1. Costs
    As discussed above in relation to the RFA, the Proposal generally 
updates and simplifies existing Commission regulation 1.31 by deleting 
outdated terms and revising provisions to reflect advances in 
information technology while safeguarding the statutory-based 
principles previously identified by the Commission. The Commission 
preliminarily believes that the Proposal would impose certain costs on 
records entities. These costs are those necessary to establish and 
maintain required written recordkeeping policies and procedures. The 
Commission believes that these costs will be quite limited. At

[[Page 6365]]

the same time, the Commission preliminarily believes that the Proposal 
would also reduce current recordkeeping costs under Commission 
regulation 1.31, because the Proposal would increase flexibility 
provided to records entities and also eliminate certain requirements as 
described above (e.g., removing the requirements to have an audit 
system, to maintain electronic records in limited specified formats, 
and to retain a Technical Consultant).
2. Benefits
    The Commission is committed to reviewing its regulations to ensure 
they keep pace with technological developments and industry trends, and 
reduce regulatory burden. The Commission believes that the Proposal 
will allow records entities to benefit from evolving technology while 
maintaining necessary safeguards to ensure the reliability of the 
recordkeeping process. By deleting outdated terms and revising 
provisions to reflect advances in information technology, the Proposal 
will allow records entities to utilize a wider range of currently 
available technology than previously allowed and remove requirements 
that the Commission believes are now obsolete, allowing records 
entities to reduce their costs. In addition, the Commission believes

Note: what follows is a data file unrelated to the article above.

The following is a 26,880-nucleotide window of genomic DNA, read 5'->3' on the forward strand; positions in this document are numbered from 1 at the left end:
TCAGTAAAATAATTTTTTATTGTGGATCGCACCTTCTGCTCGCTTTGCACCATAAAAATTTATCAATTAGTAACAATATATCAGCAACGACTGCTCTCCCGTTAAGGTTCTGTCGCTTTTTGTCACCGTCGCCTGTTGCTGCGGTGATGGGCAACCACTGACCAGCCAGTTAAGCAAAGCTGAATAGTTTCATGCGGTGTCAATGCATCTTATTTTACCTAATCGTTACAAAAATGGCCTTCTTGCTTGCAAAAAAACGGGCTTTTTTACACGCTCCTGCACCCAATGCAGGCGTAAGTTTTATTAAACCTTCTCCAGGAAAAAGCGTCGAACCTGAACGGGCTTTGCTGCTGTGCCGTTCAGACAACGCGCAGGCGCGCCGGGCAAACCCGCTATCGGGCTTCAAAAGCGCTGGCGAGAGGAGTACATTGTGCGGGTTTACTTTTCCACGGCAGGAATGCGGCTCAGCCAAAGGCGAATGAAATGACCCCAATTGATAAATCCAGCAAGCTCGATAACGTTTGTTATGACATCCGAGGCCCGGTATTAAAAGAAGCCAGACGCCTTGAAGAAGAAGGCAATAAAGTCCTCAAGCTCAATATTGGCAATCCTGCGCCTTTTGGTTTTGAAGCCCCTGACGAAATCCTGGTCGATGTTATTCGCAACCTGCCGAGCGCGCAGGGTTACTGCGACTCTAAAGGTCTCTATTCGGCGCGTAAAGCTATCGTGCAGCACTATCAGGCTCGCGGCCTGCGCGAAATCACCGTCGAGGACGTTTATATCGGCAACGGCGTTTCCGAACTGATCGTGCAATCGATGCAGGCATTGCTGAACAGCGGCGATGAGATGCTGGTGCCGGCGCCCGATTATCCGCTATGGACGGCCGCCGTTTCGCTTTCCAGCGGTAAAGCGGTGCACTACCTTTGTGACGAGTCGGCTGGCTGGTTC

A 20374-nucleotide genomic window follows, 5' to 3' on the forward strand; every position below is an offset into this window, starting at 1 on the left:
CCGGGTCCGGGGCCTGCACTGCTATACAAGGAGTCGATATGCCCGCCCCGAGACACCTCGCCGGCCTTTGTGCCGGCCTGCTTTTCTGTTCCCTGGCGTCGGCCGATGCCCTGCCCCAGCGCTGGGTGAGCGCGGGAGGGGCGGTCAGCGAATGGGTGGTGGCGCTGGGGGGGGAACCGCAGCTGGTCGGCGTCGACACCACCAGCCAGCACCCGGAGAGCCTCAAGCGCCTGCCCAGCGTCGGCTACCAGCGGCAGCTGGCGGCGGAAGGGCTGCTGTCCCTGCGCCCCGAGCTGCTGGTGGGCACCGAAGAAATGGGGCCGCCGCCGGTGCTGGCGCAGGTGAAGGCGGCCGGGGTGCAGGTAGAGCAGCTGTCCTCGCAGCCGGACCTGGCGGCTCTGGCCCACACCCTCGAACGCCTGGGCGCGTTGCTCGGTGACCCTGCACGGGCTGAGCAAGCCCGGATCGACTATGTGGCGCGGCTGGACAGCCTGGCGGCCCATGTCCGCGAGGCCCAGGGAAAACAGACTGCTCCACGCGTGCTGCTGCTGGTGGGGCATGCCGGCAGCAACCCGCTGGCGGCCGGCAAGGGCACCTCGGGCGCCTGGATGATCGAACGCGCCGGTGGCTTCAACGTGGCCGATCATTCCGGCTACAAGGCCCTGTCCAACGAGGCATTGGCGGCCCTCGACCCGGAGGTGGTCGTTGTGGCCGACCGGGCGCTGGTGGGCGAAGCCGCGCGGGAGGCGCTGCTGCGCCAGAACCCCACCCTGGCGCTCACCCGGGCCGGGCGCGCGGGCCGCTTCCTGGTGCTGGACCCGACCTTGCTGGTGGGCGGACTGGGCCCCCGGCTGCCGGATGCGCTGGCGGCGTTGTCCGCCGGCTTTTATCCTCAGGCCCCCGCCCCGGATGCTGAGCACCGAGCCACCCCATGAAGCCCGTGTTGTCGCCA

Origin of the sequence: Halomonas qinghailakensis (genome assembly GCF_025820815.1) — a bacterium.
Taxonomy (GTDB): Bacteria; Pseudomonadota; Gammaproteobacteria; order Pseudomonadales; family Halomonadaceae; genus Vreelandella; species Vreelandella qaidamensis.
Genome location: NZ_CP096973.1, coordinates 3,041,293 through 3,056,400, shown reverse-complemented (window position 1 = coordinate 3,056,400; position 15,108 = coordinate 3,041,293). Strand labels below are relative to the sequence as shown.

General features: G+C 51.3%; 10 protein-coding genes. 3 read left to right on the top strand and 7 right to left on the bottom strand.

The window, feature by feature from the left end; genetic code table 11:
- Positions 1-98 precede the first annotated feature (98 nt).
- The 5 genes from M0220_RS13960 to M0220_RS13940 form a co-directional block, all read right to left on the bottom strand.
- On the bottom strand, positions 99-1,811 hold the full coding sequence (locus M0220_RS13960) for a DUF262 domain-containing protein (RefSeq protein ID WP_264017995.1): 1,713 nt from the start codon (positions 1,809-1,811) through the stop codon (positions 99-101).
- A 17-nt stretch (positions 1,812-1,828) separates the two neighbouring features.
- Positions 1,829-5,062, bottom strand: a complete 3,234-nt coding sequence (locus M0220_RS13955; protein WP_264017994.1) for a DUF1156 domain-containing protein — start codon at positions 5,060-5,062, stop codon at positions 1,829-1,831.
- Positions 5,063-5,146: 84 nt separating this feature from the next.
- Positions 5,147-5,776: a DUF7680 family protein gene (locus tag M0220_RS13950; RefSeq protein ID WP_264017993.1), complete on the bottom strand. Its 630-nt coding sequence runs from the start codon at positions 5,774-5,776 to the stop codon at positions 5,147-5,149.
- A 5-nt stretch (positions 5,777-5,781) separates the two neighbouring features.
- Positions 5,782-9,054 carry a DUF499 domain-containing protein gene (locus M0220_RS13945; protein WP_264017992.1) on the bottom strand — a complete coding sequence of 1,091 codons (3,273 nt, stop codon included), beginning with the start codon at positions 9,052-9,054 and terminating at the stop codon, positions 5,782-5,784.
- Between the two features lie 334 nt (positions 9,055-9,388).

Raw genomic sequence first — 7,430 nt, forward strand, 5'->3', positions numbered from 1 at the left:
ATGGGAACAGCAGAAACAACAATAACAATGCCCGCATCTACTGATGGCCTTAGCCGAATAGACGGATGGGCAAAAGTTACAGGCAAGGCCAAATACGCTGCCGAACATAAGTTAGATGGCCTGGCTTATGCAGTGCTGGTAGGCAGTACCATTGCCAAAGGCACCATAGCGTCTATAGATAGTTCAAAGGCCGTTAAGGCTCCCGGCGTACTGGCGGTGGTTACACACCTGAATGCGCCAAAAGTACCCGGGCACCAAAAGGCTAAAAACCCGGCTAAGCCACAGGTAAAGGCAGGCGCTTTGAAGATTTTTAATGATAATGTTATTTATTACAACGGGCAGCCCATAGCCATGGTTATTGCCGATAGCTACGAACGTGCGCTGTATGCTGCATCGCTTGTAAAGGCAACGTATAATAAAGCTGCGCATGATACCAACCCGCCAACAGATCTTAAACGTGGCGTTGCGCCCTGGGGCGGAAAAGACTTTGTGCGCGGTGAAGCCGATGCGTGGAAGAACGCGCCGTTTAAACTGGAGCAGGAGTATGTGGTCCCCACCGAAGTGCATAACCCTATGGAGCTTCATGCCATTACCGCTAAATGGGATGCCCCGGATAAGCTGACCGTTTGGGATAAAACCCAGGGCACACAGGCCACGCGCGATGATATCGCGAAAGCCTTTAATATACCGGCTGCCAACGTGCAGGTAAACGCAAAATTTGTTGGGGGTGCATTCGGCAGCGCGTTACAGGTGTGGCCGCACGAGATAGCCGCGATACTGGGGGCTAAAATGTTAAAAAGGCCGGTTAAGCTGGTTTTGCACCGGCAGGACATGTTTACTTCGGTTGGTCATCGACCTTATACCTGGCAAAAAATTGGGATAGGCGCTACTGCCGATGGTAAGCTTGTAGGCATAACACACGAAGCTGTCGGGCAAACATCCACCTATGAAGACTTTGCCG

that the flexibility provided by the Proposal will, without further 
Commission rulemaking, allow records entities to adopt new technologies 
as such technologies evolve, allowing such persons to reduce their 
future costs.
    Moreover, the Commission expects that the added flexibility 
provided by the Proposal will encourage records entities to utilize 
electronic storage rather than maintain paper regulatory records. The 
Commission expects that this conversion will benefit the Commission, 
the DOJ, and the commodity interest industry, generally, by making the 
universe of regulatory records more accessible and searchable.
    In addition, as a result of the Proposal codifying industry 
practices to require recordkeeping policies and procedures and, in 
doing so, providing records entities with an opportunity to examine 
their own recordkeeping practices, the Commission expects that records 
entities may improve the quality of such practices and, thus, the 
accuracy and integrity of their regulatory records.
3. Section 15(a) Factors
    Section 15(a) of the CEA requires the Commission to consider the 
costs and benefits of its actions before promulgating a regulation 
under the CEA or issuing certain orders. CEA Section 15(a) further 
specifies that the costs and benefits shall be evaluated in light of